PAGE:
Subject(s)
Haplorhini/virology , Monkey Diseases/epidemiology , Respiratory Tract Infections/veterinary , Adenoviridae , Animals , Biomarkers , Coronavirus , Humans , Immunoglobulin G/blood , Infant , Monkey Diseases/virology , Prevalence , Respiratory Tract Infections/diagnosis , Respiratory Tract Infections/epidemiology , Russia/epidemiology
8.
Probl Sotsialnoi Gig Zdravookhranenniiai Istor Med ; 29(6): 1439-1445, 2021 Nov.
Article in Russian | MEDLINE | ID: covidwho-1558972

ABSTRACT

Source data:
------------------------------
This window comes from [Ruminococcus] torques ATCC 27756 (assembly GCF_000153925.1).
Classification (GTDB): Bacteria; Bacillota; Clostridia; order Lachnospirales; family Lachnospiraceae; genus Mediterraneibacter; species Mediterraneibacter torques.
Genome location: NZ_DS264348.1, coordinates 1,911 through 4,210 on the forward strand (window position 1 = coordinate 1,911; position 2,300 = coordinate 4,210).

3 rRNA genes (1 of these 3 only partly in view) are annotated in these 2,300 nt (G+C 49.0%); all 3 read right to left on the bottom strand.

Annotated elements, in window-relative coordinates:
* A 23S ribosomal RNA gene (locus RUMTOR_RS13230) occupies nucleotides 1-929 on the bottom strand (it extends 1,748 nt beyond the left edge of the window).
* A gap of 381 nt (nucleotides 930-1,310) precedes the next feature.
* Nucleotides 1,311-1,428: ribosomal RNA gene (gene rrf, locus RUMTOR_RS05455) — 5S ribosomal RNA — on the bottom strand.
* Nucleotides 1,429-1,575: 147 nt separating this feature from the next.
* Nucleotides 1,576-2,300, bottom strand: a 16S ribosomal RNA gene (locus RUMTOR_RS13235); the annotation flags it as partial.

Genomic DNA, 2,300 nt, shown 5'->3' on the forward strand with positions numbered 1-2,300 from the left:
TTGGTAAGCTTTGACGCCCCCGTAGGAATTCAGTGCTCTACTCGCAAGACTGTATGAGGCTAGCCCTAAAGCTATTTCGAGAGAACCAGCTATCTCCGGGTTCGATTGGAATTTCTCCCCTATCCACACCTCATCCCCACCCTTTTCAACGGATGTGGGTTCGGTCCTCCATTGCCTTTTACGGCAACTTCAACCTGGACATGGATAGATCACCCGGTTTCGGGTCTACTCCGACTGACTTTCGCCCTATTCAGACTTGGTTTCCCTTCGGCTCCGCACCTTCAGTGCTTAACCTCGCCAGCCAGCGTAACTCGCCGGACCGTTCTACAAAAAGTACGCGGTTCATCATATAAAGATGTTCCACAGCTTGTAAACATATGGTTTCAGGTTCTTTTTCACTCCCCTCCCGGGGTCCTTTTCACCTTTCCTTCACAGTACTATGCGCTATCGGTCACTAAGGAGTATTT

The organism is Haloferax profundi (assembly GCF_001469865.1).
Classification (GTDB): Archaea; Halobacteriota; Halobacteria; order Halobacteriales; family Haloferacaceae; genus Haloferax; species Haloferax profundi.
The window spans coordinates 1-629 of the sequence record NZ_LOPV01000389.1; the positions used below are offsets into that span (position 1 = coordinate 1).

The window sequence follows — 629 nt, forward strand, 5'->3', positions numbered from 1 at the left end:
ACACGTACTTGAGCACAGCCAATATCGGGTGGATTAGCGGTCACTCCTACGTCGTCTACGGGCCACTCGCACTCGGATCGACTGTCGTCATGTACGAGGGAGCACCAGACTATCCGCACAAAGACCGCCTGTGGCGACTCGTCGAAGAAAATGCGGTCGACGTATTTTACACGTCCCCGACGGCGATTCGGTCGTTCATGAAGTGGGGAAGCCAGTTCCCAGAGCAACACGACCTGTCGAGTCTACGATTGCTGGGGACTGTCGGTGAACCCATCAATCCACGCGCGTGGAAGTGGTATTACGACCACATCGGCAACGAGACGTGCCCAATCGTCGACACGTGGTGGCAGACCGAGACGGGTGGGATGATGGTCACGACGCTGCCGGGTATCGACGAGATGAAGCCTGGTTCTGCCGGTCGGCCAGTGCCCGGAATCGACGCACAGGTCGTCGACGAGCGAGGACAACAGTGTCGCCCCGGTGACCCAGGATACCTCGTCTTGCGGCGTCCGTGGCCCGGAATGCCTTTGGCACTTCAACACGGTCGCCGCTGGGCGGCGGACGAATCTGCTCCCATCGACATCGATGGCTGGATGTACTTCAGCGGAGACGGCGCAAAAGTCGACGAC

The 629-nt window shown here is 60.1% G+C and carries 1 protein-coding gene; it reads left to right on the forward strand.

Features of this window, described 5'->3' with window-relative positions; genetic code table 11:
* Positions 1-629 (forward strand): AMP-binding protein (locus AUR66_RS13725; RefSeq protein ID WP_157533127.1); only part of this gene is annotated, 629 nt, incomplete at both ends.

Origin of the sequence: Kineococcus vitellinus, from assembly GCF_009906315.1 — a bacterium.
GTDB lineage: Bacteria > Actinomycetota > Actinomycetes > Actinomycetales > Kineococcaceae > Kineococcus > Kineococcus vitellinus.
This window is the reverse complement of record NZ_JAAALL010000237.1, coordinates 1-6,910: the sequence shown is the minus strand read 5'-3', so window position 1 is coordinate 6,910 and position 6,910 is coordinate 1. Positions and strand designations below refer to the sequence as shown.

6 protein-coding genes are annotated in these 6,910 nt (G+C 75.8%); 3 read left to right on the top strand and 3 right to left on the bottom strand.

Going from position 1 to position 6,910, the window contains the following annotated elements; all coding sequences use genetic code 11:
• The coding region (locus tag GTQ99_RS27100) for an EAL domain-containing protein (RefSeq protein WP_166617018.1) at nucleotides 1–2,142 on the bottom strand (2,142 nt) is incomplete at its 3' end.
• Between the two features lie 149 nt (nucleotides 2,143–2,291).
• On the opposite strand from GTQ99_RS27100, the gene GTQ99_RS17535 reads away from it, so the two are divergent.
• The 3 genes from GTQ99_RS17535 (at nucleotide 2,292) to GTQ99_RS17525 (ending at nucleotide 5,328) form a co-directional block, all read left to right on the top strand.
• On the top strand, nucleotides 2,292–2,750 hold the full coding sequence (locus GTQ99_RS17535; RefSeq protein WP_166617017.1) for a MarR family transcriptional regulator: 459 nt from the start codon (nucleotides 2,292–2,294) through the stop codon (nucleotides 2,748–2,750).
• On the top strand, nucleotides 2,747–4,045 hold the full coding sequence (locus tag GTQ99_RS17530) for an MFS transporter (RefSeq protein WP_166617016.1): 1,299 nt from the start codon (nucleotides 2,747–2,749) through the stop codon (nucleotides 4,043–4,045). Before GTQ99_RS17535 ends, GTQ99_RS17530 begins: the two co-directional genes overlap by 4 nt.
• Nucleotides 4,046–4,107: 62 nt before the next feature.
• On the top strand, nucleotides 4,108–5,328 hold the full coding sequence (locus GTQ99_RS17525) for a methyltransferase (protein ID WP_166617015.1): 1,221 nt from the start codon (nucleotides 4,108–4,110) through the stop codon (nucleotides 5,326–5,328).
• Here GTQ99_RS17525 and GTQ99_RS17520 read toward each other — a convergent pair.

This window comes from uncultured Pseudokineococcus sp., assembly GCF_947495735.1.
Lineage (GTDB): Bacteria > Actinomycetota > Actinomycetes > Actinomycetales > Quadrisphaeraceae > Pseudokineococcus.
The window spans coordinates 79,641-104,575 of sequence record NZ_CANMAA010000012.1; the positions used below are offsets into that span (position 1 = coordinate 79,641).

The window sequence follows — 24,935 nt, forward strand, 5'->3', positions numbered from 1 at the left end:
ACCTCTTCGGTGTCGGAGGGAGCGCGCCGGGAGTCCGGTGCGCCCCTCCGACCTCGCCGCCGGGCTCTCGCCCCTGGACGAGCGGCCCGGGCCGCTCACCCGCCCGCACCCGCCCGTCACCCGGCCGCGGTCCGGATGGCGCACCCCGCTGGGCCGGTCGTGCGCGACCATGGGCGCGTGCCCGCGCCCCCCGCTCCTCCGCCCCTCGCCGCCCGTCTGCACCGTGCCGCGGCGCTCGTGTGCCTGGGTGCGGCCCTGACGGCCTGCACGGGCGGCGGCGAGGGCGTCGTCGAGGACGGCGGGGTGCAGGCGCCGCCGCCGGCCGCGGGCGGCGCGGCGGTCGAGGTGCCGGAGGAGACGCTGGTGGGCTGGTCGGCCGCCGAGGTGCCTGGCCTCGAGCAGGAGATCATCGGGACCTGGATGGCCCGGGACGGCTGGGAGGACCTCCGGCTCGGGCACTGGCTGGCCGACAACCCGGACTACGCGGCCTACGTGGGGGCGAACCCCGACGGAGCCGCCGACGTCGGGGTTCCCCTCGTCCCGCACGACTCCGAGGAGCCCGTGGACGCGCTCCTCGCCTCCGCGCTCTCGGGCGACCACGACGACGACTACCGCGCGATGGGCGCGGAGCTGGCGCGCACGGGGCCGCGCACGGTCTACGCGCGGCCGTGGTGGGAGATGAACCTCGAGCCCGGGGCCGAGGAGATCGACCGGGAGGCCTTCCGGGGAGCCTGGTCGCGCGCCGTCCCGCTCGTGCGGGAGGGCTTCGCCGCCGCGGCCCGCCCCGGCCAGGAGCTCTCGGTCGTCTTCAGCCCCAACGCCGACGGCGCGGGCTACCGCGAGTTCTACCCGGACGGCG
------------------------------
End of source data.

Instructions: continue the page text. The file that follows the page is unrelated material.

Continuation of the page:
The pandemic of new coronavirus infection (COVID-19) directly effected medical statistics service. The amendments to the Federal Law "On the Official Statistical Accounting and the System of State Statistics in the Russian Federation" adopted in December 2020, regulated the provision of primary statistical data according forms of Federal and industrial statistical observation in the format of electronic document signed with electronic signature. This required the development of system of collecting and processing statistical data at the Federal level applying new technological solutions. The purpose of the study. To analyze the changes in the system of collecting and processing annual reporting on medical statistics for 2020 during the pandemic of new coronavirus infection COVID-19. The analysis was made concerning both normative legal base regulating implementation of information systems and system of receiving annual reports for current and previous years. Also content analysis was applied and materials distributed Internet were used. In conditions of new coronavirus infection (COVID-19) pandemic, instead of classical system of informational interaction at face-to-face coordination of annual report data, in extremely short terms new model of informational interaction of remote coordination and processing of annual report data was developed. The updated technological scheme was applied that included data transmission, remote coordination in VKS format, informing thriugh Telegram-channels and signing finalized forms with enhanced electronic digital signature. The complicated epidemiological situation regarding morbidity of new coronavirus infection (COVID-19) and as well as adoption of amendments in Federal legislation regarding provision of statistical observation forms in format of electronic document signed with electronic signature, required revision of format of statistical reports reception in 2020. The application of developed technology of collecting and processing annual reports data on medical statistics in online format permitted to dispense with both provision of hard copies versions of forms and reports and business trips of specialists from the subjects of the Russian Federation to Moscow that reduced expenses of the subjects of the Russian Federation when submitting annual reports. The developed mechanism of signing with unqualified electronic digital signature permitted to control data integrity. The applied mechanism for signing finalized concerted forms with enhanced electronic digital signature of public authority of the subject of the Russian Federation in the field of health protection ensured juridical significance of document provided. The establishment of base for further modernization of system of collecting statistical information from primary data, including subsequent implementation of structured electronic medical documents is proposed.